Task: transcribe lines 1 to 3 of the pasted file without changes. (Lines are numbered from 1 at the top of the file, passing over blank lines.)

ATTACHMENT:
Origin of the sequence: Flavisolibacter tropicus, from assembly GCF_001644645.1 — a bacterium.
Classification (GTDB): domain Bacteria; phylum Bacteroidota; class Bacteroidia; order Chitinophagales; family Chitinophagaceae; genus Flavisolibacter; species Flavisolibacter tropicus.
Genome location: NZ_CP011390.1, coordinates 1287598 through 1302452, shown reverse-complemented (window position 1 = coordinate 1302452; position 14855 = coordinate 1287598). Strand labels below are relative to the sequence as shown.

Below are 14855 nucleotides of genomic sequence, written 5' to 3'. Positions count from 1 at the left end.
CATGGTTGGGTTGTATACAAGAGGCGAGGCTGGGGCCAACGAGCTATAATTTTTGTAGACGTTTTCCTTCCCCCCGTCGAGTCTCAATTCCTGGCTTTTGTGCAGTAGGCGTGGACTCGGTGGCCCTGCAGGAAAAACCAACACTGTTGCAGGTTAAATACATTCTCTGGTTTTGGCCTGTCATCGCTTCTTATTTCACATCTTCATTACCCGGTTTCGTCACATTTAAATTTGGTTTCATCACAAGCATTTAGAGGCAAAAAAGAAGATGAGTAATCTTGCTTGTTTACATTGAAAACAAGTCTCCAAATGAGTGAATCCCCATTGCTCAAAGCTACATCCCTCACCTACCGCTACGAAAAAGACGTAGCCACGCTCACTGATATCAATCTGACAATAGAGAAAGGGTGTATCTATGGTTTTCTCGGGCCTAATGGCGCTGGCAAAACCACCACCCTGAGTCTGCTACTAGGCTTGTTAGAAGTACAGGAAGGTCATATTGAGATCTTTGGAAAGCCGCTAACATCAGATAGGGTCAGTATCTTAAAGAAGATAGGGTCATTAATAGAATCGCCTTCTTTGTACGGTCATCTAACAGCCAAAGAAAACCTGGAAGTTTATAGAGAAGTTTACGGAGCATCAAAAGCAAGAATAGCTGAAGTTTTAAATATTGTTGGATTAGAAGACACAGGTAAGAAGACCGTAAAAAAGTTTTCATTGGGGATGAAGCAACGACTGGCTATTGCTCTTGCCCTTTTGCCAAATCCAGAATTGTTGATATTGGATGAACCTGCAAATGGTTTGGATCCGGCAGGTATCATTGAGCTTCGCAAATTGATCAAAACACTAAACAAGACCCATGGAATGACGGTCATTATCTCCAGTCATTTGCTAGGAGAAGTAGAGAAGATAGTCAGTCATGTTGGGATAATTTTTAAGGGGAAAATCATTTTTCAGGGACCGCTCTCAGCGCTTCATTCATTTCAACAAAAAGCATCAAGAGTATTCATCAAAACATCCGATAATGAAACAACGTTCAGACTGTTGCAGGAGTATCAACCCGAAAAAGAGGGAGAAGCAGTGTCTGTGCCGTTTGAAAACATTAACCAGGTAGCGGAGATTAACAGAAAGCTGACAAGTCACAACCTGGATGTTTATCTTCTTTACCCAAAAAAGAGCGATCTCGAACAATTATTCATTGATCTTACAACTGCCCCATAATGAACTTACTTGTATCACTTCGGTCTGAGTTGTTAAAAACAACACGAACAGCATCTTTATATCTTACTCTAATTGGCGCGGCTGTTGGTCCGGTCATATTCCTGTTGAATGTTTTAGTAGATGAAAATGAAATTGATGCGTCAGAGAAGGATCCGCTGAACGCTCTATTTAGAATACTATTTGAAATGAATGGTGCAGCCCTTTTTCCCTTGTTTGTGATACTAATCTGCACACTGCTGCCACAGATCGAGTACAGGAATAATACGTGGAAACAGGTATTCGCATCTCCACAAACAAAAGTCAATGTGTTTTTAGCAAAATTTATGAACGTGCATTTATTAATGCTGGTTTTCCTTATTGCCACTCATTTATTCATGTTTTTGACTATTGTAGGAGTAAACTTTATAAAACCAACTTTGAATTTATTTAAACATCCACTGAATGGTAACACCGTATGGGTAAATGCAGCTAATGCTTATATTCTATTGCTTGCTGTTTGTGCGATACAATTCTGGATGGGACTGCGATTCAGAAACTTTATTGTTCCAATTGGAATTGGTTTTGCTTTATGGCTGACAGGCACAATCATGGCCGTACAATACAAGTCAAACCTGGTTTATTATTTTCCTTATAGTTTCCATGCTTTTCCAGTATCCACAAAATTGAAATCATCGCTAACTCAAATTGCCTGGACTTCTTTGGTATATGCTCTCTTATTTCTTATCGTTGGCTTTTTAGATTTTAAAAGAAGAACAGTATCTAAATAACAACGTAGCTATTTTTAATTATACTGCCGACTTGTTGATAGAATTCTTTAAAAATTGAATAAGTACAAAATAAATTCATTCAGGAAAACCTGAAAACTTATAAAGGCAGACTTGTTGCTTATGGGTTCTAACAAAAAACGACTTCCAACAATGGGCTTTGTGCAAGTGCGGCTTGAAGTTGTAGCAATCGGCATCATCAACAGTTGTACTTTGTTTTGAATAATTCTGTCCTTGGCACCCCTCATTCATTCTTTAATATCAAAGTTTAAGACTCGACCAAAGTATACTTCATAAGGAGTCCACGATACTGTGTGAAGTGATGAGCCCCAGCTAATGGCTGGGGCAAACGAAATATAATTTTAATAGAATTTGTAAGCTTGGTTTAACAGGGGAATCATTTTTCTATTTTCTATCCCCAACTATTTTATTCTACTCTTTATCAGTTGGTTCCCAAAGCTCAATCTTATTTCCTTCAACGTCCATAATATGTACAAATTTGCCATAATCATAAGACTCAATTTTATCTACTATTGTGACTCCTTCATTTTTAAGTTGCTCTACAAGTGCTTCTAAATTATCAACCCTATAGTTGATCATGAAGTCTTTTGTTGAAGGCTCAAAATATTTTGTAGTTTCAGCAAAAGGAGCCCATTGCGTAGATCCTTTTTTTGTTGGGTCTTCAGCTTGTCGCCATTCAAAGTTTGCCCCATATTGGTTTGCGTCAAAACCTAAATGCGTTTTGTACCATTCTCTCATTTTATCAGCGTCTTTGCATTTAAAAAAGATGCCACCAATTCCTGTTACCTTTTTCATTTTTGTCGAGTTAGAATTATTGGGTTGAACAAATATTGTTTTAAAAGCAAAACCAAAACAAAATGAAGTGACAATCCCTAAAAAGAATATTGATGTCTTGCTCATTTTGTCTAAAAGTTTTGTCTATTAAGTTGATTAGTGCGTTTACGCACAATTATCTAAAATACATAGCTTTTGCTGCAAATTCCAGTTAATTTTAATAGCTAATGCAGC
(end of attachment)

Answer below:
Origin of the sequence: Flavisolibacter tropicus, from assembly GCF_001644645.1 — a bacterium.
Classification (GTDB): domain Bacteria; phylum Bacteroidota; class Bacteroidia; order Chitinophagales; family Chitinophagaceae; genus Flavisolibacter; species Flavisolibacter tropicus.
Genome location: NZ_CP011390.1, coordinates 1287598 through 1302452, shown reverse-complemented (window position 1 = coordinate 1302452; position 14855 = coordinate 1287598). Strand labels below are relative to the sequence as shown.